Typically not. Skydiving is a thrill like no other, but most skydivers don’t experience the “stomach drop” sensation found on many roller coasters, because of the high wind-speeds experienced when exiting a plane.
Forces on body when jumping in sky
The picture on the left.
When you jump from an unmoving object you can feel your guts floating inside of you for the first few seconds. Since gravity acts on your body evenly your organs are not pressed into your skin. This feeling stops once you reach terminal velocity.
The picture on the right.
When you jump from a plane you experience wind resistance. This causes a drag force that presses on your skin from the moment you exit the aircraft. As this drag slows your horizontal velocity your internal organs press against the inside of your skin and ribcage, eliminating the “floating guts” sensation. This is the reason why jumping from a moving plane while skydiving doesn’t cause vomiting.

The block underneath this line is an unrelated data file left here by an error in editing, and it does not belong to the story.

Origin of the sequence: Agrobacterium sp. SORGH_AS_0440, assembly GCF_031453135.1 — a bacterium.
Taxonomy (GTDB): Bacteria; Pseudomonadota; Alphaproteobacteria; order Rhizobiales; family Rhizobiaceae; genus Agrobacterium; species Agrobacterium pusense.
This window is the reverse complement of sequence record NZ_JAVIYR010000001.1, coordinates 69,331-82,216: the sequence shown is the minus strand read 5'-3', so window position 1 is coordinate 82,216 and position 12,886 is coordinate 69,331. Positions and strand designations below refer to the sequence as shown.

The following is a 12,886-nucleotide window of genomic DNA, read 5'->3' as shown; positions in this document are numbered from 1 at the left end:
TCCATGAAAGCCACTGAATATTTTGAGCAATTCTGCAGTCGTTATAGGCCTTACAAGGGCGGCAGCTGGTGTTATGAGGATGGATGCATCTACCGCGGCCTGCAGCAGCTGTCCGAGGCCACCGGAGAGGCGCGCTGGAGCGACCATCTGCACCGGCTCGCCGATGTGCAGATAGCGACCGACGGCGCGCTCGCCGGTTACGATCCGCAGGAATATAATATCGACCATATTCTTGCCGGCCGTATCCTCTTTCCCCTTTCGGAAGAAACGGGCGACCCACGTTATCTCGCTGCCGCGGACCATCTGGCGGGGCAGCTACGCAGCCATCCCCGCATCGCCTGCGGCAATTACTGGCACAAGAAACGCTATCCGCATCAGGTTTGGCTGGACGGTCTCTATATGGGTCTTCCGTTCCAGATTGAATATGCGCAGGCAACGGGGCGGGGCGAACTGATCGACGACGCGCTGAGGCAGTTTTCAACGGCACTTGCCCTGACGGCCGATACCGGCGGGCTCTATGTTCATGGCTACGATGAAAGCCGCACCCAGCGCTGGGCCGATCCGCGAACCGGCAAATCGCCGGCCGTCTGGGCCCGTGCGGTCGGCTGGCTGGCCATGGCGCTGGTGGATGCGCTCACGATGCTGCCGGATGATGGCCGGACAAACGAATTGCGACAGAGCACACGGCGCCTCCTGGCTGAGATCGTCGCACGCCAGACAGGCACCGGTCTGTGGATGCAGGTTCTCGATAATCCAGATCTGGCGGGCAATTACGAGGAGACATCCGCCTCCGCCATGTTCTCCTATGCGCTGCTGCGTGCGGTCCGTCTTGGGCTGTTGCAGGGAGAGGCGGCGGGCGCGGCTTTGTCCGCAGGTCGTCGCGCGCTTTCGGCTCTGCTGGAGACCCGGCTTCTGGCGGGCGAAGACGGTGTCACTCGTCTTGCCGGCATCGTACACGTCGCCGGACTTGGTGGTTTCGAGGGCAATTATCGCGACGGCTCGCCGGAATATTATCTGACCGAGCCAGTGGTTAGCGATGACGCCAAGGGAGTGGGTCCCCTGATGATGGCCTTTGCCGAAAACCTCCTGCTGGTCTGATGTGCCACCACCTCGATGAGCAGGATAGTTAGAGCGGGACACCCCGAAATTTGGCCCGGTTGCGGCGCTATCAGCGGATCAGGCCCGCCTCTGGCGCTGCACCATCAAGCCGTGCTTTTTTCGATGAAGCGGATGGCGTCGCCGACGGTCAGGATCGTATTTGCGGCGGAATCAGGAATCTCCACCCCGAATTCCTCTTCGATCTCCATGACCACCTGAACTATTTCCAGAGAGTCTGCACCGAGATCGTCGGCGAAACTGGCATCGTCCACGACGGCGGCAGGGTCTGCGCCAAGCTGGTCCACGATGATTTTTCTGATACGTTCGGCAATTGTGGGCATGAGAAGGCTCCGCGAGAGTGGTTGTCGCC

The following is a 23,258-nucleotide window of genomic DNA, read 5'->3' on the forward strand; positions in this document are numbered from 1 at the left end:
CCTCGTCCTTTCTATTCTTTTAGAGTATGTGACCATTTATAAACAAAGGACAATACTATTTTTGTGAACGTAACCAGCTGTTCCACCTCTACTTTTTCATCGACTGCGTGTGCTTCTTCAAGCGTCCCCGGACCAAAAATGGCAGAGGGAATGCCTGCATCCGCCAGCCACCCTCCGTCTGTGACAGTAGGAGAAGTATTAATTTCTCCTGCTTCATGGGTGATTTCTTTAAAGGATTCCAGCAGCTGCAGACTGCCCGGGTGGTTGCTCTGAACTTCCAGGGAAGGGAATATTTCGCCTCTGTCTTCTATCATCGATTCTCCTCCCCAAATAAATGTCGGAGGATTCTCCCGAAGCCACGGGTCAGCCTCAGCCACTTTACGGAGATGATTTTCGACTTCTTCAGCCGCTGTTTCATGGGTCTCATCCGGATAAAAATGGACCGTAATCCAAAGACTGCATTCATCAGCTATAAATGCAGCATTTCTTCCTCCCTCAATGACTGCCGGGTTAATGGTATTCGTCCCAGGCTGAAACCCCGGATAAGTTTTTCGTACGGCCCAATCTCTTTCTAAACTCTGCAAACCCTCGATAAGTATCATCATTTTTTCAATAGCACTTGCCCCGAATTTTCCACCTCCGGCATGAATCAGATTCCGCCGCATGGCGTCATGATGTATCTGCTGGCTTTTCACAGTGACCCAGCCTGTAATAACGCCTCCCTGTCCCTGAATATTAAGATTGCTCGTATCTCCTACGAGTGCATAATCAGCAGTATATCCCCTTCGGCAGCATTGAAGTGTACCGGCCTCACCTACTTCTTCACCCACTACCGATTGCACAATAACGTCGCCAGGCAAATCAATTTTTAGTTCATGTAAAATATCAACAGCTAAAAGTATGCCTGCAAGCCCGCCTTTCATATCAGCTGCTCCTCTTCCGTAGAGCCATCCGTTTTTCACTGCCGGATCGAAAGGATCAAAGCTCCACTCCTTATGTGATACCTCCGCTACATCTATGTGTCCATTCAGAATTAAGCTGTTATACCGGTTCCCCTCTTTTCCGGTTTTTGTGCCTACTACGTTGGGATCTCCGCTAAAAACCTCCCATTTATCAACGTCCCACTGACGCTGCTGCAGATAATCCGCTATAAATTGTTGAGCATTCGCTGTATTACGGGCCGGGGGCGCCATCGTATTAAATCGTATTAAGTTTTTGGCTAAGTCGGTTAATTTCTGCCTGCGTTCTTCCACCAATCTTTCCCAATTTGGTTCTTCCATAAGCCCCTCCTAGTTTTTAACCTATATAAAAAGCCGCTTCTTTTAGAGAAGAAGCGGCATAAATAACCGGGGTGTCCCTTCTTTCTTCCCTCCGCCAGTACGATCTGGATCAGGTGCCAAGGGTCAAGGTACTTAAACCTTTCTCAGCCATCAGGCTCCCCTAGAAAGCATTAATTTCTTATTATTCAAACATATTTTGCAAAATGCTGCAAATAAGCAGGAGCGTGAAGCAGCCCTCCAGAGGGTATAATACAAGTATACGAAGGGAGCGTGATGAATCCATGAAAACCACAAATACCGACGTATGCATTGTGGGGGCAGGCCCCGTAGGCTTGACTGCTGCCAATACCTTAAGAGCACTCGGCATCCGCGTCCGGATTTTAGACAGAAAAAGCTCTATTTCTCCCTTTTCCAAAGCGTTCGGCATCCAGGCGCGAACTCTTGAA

It’s a result of our atmosphere (Air). When you start to fall, the force of gravity speeds you up, but the air is making a drag force in the opposite direction. The faster you go, the stronger the drag. Terminal velocity is the speed when drag force perfectly cancels out the gravity force, so you don’t speed up any further. That speed, for the human body, is around 120 mph.
Body position while skydiving
Skydivers first learn to fall belly first into the wind.
- Falling belly first results in a more reliable deployment of the parachute, worn on the back.
- The airflow when exiting the aircraft comes from ahead.
Arching and extending the legs slightly results in better belly-first control; and relaxing the rest of the body results in smooth, on-heading fall.
- hips forward with back arched
- knees at shoulder width
- legs extended slightly, knees bent 45 degrees, toes pointed
- upper arms positioned 90 degrees or less from the torso and relaxed
- elbows bent 90-120 degrees, up, and relaxed
- head up
Learn more about skydiving here.